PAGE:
Fighting Disbelief and Disease


A Million Miles from Here Is Oz, by Chris Dulabone – I’ll bet you thought there weren’t any more Oz books I could possibly have left to read. Well, you thought wrong, but I AM running out of titles I haven’t yet read. Someone needs to let me know where I can find copies of The Silver Shoes of Oz, Mister Flint in Oz, and The Red Jinn of Oz. Anyway, in this book, the immortals of the Ozian world are losing their immortality. For some reason it falls to Winnie, a legal-minded bear from the Lunechien Forest, to save the day. One thing I appreciated about this tale was that it was actually kind of dark. Considering that Chris’s work often seems to be a bit on the twee side, it’s nice to see a serious threat. There are even two characters who die, and although they don’t stay dead (pesky immortals), the descriptions are still moving. That’s not to say that there isn’t a large dose of Chris’s brand of goofy humor as well, though. Our main humorous character this time is Remington, a rooster who avidly reads any book of religion or philosophy he can find. Queen Zixi of Ix is also here, as are many of the immortals who previously appeared in The Life and Adventures of Santa Claus. And yes, that includes Santa himself, who plays a significant role in the resolution. Speaking of which, I did find the ending a bit disappointing, if only because I thought an epic problem should be solved with more of an epic solution. Endings seem to be the curse of Oz authors, however, and at least this one was creative and tied in with the Russian Magic Land series.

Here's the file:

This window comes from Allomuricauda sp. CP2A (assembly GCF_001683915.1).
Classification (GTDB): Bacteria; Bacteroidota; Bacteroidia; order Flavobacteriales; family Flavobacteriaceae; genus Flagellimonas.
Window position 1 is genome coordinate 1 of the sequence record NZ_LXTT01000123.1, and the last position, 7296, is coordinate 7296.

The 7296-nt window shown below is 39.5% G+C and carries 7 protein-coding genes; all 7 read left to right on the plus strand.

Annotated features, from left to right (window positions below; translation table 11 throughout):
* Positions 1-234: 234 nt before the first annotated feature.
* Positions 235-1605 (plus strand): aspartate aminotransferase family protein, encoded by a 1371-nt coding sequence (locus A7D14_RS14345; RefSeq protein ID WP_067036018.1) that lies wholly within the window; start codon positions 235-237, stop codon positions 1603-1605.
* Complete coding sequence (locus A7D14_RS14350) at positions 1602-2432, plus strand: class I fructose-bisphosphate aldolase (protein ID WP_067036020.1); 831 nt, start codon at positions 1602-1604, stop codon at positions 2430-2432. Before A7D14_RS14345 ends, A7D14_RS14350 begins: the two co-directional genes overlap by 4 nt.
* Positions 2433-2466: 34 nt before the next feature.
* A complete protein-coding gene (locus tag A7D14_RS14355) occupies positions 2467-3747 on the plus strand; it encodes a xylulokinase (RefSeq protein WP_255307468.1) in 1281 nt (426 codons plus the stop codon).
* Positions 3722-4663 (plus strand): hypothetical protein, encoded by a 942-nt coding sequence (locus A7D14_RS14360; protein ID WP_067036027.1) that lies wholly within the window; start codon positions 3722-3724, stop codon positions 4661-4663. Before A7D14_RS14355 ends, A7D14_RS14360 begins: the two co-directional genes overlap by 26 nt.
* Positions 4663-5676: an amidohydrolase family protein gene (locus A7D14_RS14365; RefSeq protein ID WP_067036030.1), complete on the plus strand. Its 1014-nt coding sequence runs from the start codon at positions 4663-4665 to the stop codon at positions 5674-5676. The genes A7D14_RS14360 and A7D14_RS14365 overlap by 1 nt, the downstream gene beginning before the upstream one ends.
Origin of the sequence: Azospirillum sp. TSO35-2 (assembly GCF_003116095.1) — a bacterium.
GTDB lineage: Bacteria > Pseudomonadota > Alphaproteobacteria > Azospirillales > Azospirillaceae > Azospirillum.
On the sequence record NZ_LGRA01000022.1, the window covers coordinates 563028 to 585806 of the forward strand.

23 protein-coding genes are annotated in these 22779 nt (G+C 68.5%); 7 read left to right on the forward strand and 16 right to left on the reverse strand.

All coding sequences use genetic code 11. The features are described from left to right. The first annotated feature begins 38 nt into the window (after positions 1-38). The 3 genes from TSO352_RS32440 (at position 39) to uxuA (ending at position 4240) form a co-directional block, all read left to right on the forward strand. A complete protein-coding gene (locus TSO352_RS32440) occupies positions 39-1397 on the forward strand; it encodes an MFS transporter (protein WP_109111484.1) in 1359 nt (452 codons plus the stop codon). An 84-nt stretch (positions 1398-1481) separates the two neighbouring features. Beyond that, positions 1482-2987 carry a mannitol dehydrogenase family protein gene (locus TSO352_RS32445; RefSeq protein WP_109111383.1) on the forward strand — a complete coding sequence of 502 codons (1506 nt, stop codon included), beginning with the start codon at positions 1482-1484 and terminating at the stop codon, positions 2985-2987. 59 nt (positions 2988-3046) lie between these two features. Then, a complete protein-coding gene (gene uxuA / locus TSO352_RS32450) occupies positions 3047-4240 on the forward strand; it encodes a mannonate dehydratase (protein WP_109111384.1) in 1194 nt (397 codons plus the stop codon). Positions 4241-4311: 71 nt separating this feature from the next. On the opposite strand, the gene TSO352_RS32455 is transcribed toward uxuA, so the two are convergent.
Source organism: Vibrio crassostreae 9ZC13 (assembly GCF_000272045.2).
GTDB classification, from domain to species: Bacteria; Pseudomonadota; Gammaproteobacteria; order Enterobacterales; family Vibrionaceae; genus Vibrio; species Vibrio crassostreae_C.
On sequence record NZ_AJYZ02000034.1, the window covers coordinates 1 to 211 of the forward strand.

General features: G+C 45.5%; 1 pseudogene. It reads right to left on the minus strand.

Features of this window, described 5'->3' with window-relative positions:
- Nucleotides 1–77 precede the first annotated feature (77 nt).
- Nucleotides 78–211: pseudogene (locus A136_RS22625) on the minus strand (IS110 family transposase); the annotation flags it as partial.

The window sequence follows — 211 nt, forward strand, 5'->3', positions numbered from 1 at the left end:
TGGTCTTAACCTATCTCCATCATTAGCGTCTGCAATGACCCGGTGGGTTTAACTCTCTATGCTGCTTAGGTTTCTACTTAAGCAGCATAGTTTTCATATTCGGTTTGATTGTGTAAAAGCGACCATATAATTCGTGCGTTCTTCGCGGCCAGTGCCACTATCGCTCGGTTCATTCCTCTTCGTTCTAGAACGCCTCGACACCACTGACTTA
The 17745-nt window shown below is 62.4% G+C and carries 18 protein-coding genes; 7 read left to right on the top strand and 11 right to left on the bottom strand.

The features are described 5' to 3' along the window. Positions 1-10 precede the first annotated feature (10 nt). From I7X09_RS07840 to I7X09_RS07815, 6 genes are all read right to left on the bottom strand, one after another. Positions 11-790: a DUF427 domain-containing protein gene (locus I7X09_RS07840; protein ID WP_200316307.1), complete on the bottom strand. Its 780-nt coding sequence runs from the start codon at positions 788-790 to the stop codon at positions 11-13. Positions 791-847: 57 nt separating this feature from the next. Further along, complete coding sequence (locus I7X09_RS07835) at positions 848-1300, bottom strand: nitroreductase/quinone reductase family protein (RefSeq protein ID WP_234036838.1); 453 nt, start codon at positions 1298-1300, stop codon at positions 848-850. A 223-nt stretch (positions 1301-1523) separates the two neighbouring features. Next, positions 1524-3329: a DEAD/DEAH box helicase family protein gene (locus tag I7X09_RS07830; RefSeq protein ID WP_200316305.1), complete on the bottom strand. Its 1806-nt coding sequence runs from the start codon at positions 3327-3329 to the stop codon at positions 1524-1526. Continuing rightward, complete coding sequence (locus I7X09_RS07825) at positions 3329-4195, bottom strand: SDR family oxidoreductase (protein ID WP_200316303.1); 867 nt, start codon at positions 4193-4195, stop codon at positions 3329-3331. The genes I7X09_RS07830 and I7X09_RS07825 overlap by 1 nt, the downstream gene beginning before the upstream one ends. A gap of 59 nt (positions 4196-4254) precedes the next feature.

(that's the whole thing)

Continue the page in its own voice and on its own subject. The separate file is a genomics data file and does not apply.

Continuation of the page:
The Wizard’s Dilemma, by Diane Duane – Speaking of books that take a dark turn, this one involves Nita’s mother battling life-threatening cancer. There really aren’t too many ways to make a story more of a downer than by bringing in cancer, and that certainly applies here. While there were a lot of clever ideas here, including thoughts on alternate universes, creation, and respect for all life, I mostly just found myself wondering what the outcome would be. Good book, but rather depressing.

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6 Responses to Fighting Disbelief and Disease

  1. Marie says:

    Dang it, I have GOT to stop reading reviews of non-canon Oz books.

    Or actually finish something and get it published before this happens again.

    I might not let it stop me. You know, whenever I get around to doing something and all. I haven’t read Chris’s take on it, after all. Still, pffft.

    • Nathan says:

      Well, the idea of immortals becoming mortal is probably common enough that I doubt your ideas would overlap Chris’s all that much. I’m pretty sure I had that same basic idea years ago, although I never went too far beyond that.

      • Marie says:

        I would think so…technically. And sheesh, what are the odds I will ever actually DO anything? I have my “One Hit Wonder” status to protect after all. :P

      • Nathan says:

        Yes, but your one hit was a short story. You can also become a one-hit wonder in the novel field, right?

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